Elections

Elizabeth Warren’s Untenable Plans

Senator Elizabeth Warren (D, Mass.) speaks to supporters in Memphis, Tenn., March 17, 2019. (Karen Pulfer Focht/Reuters)
She denies or ignores the huge price tags that should be attached to her proposals.

If you’ve been having trouble finding someone to walk your dog, don’t worry. Any day now, Elizabeth Warren will announce “a plan for that.” It will undoubtedly be comprehensive, detailed, and replete with subsidies for lower- and middle-class dog walkers and underserved breeds. It will cost tens of billions of dollars and will receive widespread positive notice from the media. However, to judge by her other recent plans, the one thing it won’t include is any discussion of how she plans to pay for it.

The Massachusetts senator has challenged and possibly overtaken former vice president Joe Biden as the front-runner for the Democratic nomination, largely based on having a plan for the government to tackle every problem facing this country, no matter how big or how small, from issues with military housing to Puerto Rican debt to climate change.

The price tag for this massive expansion of government is enormous. Much of the attention in recent weeks has been focused on Warren’s embrace of Medicare for All, which she refuses to admit would require an increase in middle-class taxes. Even Vermont senator Bernie Sanders has conceded that such proposals, which would cost $30–40 trillion over 10 years, cannot be financed without tax hikes. Warren’s refusal to address this obvious fact makes her look less like a would-be policy wonk and more like a typical politician.

But even setting aside Medicare for All, Warren’s plans are likely to dump oceans of red ink onto our growing national debt. Her non-health-care spending proposals already total some $7.5 trillion per year over the next 10 years. Although these are not quite Bernie levels of government largesse, her proposals would still require nearly double our current levels of spending.

To pay for all this, Warren proposes a variety of tax hikes, mostly designed to hit corporations or high-earners: higher payroll taxes for those earning more than $250,000 per year; a 7 percent profits tax on companies earning more than $100 million; a 60 percent lobbying tax on firms that spend a million or more on lobbying, and so forth. But the biggest chunk of money would come from Warren’s proposed “wealth tax,” a 2 to 3 percent levy on net worth above $50 million. Warren estimates that this wealth tax will pull in more than $2.75 trillion over ten years. It won’t.

First, there is the slight problem that a wealth tax is probably unconstitutional. Of course, constitutional constraints are quaint notions in the Age of Trump. Regardless, it is worth noting that the Constitution permits the federal government to impose only “direct taxes,” such as a property tax. That’s why it required a constitutional amendment to enact the federal income tax. Many constitutional scholars warn that a wealth tax is neither a direct tax nor income tax.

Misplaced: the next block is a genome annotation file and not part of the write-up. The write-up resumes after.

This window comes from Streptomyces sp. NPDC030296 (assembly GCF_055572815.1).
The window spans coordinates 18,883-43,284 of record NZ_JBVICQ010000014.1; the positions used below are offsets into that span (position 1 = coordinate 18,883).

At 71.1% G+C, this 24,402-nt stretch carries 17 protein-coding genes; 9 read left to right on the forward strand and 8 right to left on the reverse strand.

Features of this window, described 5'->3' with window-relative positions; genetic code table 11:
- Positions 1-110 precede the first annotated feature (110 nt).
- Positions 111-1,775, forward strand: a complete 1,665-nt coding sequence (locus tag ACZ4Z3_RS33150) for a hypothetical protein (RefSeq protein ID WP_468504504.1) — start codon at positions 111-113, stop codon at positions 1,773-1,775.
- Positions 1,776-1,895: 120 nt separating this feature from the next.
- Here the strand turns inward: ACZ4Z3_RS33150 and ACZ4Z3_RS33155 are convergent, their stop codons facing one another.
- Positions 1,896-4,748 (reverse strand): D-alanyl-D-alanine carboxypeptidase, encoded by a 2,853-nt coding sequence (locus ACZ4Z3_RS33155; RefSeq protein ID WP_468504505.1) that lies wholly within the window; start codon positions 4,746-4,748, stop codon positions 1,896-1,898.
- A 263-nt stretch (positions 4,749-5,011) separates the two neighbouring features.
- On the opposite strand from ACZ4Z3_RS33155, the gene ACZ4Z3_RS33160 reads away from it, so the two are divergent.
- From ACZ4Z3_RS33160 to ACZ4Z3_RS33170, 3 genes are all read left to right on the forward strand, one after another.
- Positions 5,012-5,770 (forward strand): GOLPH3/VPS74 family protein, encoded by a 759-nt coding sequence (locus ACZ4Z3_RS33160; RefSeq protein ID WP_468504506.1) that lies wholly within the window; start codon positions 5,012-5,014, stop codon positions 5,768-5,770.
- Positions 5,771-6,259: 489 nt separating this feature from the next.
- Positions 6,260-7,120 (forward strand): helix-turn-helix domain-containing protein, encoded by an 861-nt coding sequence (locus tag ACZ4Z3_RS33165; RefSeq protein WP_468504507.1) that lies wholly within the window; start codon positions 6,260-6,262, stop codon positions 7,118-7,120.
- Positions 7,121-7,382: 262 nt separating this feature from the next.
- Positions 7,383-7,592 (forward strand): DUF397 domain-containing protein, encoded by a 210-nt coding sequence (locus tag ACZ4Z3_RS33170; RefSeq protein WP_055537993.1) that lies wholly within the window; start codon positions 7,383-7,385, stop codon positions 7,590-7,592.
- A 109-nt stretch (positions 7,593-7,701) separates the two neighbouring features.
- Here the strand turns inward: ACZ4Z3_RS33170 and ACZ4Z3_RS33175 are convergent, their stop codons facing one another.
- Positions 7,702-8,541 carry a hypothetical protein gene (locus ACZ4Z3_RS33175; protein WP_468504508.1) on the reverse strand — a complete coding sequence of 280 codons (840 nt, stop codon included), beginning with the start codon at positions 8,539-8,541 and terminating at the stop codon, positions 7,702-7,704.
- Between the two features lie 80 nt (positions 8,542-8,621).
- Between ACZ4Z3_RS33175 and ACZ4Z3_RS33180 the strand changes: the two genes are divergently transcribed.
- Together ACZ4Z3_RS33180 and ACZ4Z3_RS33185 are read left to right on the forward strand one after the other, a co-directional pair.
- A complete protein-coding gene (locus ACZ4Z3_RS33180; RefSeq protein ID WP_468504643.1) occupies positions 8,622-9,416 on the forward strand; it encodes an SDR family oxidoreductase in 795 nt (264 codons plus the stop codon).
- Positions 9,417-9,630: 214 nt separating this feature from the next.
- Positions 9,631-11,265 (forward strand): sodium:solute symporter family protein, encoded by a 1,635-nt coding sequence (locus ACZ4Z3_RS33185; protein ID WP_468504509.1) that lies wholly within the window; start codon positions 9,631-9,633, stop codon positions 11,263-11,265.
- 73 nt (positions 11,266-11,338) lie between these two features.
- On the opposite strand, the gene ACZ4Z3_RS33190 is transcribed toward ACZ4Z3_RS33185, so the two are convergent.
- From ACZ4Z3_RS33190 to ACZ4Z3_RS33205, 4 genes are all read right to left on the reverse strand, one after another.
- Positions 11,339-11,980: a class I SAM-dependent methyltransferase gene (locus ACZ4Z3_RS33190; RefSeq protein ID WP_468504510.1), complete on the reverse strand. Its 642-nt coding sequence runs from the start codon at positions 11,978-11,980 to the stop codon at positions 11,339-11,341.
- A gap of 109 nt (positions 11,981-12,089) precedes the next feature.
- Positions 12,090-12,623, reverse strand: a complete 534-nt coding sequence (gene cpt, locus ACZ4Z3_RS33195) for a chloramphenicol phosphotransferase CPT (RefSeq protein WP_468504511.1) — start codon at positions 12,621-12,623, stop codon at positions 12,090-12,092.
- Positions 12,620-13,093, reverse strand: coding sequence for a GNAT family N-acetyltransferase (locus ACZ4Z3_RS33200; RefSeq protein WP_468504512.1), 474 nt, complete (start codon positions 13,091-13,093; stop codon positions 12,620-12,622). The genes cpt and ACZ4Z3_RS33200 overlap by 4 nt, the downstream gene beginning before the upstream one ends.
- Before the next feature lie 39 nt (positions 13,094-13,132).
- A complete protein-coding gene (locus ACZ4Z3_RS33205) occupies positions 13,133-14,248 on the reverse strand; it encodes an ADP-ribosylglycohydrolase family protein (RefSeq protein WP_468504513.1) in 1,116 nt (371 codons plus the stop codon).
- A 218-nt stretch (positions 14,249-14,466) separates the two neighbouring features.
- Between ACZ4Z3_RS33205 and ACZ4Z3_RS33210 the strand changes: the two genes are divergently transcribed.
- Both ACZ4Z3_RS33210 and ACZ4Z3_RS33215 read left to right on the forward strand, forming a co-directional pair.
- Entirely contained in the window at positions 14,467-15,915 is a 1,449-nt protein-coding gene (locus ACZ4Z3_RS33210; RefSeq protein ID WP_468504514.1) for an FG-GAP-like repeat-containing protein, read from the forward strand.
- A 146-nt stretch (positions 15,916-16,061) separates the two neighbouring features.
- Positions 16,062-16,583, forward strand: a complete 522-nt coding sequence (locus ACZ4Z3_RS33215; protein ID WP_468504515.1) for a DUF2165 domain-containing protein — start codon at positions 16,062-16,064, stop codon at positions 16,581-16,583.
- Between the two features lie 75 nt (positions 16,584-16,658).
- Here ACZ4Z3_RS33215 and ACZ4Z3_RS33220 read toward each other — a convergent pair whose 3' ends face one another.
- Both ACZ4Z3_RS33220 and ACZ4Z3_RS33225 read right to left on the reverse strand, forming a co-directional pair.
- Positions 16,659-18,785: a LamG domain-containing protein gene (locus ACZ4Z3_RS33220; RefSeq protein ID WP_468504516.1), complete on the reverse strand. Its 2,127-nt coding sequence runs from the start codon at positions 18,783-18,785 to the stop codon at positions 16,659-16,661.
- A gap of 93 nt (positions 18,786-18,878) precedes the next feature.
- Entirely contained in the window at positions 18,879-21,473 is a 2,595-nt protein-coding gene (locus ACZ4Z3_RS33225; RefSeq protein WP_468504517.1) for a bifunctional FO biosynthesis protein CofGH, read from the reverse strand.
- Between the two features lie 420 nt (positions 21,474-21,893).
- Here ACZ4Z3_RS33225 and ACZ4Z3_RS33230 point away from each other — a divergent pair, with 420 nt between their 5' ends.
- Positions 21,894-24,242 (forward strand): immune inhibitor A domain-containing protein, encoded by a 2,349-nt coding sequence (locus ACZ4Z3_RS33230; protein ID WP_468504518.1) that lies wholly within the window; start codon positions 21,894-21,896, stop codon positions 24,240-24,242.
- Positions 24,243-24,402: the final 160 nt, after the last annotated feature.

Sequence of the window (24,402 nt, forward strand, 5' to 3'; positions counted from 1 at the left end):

Even if Warren can find a way around the constitutional guardrails — perhaps by something such as a retrospective wealth tax in which you wait until a taxpayer sells assets or passes away — a wealth tax is unlikely to raise anywhere near the amount of money she predicts.

Simply look at Europe’s experiments with wealth taxes. At one time, a dozen European countries imposed wealth taxes. Today, all but three have abandoned those levies. Among those repealing their wealth tax are the Scandinavian social democracies that Warren admires, Denmark, Finland, and Sweden. Norway retains a wealth tax but has significantly reduced it in recent years. Additional countries abandoning the tax include Austria, France, Germany, Iceland, Ireland, Luxembourg, and the Netherlands. Other countries, such as Great Britain, have considered wealth taxes and rejected them.

They did so because wealth taxes are administratively complex and difficult to enforce. Also, they significantly reduce investment, entrepreneurship, and, ultimately, economic growth. According to the Organization for Economic Cooperation and Development, European wealth taxes raised, on average, only about 0.2 percent of GDP in revenues. By comparison, the U.S. federal income tax raises 8 percent of GDP.

Two groups, however, would benefit substantially from a wealth tax. The tax would be a full-employment opportunity for the tax-preparation industry and for lawyers. After all, we would now have to determine fair market value for everything from homes and vehicles to artwork and jewelry to family pension rights and intellectual property. The other big winner would be lobbyists, who could be expected to descend on Washington en masse seeking exemptions and exceptions for their clients. If you think the tax code is a mess today, just wait until D.C. is done with Warren’s plan.

There is an old Yiddish proverb that goes “Mann tracht, un Gott Lacht,” or “Man plans, and God laughs.” It is all well and good that Senator Warren has a plan for everything. But until she actually figures out how to pay for everything without crippling our economy, such plans really don’t add up.

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